'Once-in-a-generation' Mitchell Swepson backed to thrive in Test arena

The legspinner is expected to again team up with Nathan Lyon in Sri Lanka

Andrew McGlashan
Andrew McGlashan
Legspinner Mitchell Swepson was left "frustrated" by his challenging introduction to Test cricket in Pakistan but is being backed to play a key on Australia's next tour to Sri Lanka in the middle of the year.
Swepson, who was the first specialist legspinner to make his Test debut for Australia's men's team since 2009, managed just two wickets in his two outings, both in his first innings. He sent down 53.4 barren overs in the second innings of the Karachi Test as Australia were denied victory across the last two days.
However, he had a number of opportunities missed off his bowling - including three of varying difficulty in the space of seven balls in Karachi - and is a strong chance to again partner Nathan Lyon in the two Tests in Galle which start at the end of June having been awarded his first central contract.
"For Mitch he's got the fundamentals," Usman Khawaja, who captains him at state level, said. "He's got a beautiful legspinner, [he's] a modern-day leggie, bowls a bit faster which is really important in those conditions. His accuracy is as good as I've ever seen for any leggie I've played with or against. He's a once-in-a-generation type of legspinner so I'm sure he'll figure it out [and] the more he'll play, the better he'll get.
"I do believe Mitch Swepson has a big career in international cricket just from seeing him day-in, day-out at Queensland standing at first slip, I know what a class bowler he is. Sometimes these things take a little bit of time, he was really unlucky in Pakistan, had a lot of chances that went down, a few 50-50 calls that went against him, and if that goes the other way that could just open the floodgates. I think he's very close to something really special."
The pitches in Pakistan were not hugely favourable for the spinners with only Lyon, in the final innings of the series, producing a decisive performance with 5 for 83 as reverse-swing made more of an impact. Spinners averaged 65.41 across the three matches while the quicks took their wickets at 36.57.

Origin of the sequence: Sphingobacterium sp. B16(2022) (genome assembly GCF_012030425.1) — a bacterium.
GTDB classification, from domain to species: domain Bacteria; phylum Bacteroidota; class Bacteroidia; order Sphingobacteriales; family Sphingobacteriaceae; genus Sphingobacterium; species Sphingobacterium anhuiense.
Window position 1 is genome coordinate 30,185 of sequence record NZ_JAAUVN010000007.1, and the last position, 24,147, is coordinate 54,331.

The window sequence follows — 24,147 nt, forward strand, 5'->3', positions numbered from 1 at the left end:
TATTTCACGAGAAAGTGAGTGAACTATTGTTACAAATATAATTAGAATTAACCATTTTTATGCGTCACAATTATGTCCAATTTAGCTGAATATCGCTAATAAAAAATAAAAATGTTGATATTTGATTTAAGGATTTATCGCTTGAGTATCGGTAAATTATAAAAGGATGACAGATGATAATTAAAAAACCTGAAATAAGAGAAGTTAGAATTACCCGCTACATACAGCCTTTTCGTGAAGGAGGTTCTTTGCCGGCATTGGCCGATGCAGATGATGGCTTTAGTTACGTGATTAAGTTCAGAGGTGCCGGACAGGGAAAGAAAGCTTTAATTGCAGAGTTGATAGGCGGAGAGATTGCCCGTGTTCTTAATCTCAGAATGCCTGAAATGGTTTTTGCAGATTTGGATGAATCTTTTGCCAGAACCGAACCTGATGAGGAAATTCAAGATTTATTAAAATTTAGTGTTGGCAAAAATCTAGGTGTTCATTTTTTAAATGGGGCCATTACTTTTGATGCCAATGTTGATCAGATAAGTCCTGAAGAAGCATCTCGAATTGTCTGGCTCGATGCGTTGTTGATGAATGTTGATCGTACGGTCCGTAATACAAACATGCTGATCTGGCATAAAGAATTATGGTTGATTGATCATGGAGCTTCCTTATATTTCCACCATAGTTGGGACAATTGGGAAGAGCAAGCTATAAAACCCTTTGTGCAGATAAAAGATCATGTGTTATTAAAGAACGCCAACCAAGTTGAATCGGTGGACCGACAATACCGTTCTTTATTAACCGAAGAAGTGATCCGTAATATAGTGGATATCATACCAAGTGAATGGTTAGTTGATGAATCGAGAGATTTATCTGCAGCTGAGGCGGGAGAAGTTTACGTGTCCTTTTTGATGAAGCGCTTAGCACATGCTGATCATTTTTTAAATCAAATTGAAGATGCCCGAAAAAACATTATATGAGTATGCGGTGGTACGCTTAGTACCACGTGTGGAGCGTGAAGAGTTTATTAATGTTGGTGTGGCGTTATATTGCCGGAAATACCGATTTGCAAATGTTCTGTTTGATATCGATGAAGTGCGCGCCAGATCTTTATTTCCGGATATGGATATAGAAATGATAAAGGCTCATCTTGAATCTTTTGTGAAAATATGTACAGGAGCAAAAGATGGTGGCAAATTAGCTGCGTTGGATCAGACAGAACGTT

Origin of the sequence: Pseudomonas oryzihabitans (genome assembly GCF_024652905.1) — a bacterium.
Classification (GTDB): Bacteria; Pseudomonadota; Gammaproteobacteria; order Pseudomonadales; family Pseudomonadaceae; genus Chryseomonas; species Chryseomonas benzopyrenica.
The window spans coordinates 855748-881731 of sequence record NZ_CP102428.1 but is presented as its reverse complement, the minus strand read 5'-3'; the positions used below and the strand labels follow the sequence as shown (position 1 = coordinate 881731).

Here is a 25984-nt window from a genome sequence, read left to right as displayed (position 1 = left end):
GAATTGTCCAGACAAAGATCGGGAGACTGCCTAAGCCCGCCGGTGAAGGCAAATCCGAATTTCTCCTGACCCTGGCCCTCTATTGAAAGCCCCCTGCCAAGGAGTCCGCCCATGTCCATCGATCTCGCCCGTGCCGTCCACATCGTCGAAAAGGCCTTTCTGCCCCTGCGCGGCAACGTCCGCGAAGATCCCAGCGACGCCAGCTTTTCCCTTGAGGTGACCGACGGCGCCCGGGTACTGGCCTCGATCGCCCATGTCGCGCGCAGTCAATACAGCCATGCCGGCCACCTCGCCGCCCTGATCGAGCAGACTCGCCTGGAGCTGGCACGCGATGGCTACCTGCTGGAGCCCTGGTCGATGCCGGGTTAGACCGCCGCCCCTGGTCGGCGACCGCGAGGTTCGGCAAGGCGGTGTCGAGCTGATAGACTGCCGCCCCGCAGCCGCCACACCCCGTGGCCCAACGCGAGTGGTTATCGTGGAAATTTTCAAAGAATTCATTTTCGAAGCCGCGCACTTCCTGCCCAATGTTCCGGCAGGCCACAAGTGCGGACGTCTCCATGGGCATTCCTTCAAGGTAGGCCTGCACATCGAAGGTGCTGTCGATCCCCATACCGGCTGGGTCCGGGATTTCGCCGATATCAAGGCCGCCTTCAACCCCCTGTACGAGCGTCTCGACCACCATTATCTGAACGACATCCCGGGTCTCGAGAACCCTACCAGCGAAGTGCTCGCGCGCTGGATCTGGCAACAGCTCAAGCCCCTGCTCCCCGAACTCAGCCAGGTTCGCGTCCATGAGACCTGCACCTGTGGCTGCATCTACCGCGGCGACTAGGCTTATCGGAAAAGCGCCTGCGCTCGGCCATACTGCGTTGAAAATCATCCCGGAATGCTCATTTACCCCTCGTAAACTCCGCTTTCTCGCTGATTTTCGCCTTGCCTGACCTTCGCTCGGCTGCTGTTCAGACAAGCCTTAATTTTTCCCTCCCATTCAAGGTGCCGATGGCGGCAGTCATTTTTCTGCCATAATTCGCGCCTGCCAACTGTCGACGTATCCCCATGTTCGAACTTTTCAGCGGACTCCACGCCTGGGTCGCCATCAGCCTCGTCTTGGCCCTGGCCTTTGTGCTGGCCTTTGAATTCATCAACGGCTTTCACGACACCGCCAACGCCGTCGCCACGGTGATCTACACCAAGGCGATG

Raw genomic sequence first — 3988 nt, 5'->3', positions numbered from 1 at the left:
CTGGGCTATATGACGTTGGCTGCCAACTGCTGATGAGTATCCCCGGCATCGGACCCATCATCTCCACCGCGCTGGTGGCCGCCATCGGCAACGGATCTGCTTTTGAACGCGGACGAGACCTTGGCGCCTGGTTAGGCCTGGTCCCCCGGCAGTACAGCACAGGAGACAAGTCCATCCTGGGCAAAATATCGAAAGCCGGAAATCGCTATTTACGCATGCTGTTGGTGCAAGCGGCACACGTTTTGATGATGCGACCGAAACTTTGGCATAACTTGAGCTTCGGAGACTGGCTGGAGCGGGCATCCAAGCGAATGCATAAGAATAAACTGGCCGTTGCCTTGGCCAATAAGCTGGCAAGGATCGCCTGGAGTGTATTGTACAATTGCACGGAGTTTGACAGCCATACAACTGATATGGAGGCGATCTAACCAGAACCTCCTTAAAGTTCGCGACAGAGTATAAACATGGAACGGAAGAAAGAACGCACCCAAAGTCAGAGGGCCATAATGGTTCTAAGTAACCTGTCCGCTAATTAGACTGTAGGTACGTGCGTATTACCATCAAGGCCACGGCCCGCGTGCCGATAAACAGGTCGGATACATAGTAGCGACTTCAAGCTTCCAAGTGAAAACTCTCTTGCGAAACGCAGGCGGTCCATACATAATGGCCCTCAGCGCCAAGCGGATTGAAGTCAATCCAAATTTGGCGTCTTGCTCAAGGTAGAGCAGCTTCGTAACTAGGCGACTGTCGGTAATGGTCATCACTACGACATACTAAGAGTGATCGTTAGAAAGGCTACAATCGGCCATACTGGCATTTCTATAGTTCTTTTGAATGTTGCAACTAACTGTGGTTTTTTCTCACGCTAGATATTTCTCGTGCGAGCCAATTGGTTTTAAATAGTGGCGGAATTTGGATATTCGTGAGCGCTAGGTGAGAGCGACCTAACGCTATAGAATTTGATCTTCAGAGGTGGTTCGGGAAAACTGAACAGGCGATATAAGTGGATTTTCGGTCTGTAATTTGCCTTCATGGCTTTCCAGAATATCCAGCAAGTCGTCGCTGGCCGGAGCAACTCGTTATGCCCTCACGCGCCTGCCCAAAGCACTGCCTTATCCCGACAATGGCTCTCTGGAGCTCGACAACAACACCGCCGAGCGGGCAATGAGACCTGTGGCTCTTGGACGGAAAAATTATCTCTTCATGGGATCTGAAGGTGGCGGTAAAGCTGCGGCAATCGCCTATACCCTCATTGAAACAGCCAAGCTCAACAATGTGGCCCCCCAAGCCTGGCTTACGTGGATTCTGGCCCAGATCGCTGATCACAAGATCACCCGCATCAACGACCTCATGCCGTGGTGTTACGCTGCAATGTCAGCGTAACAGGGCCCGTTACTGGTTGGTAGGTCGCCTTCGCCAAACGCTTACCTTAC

National selector George Bailey believes Swepson will have benefited significantly from his lengthy stints at the bowling crease even if wickets proved hard to come by.
"[It was] just a great challenge for Swep to see what that step up was like and to have the opportunity to pump a huge amount of overs and get that challenge of what it's like to try and work top-order batsmen out," he said. "Knowing Swep and chatting to him post it, he sets pretty high standards for himself. And I think given the impact he's had with Queensland over the last couple of years when he gets an opportunity to bowl that much he expects to impact the result.
"So I know there was times he was a little frustrated that he wasn't able to impact on the scoreboard from a wickets perspective but his ability to keep challenging and learn about what it's like coming around the wicket, over the wicket, different fields to be able to set, how to try and break through against those world-class batters was fantastic. He'll only get better at it. There's no other opportunity that you can provide that can fast-track that learning than what he's just had."
There is a possibility Australia may consider three spinners during the Test series in Sri Lanka which would bring Ashton Agar back into the frame although the development of Cameron Green now allows them to field a balanced attack in a variety of conditions. They lost 3-0 on their 2016 visit, despite Mitchell Starc's haul of 24 wickets at 15.16, having won 1-0 in 2011.
"Think the wickets will be slightly more sporting, especially with two matches in Galle, [they are] traditionally very spin-friendly wickets right from the first session," Khawaja said. "Will be another challenge for us. Our record on the subcontinent over the last ten years hasn't been great - winning in Pakistan was our first victory for a long time - but we've got a very well-balanced team.
"I've been around Australian cricket a long time, I wouldn't say this if I didn't believe it, think we've got one of the most balanced teams we have especially when we talk about playing spin in the subcontinent. This is one of the better teams we've had for those conditions."

Andrew McGlashan is a deputy editor at ESPNcricinfo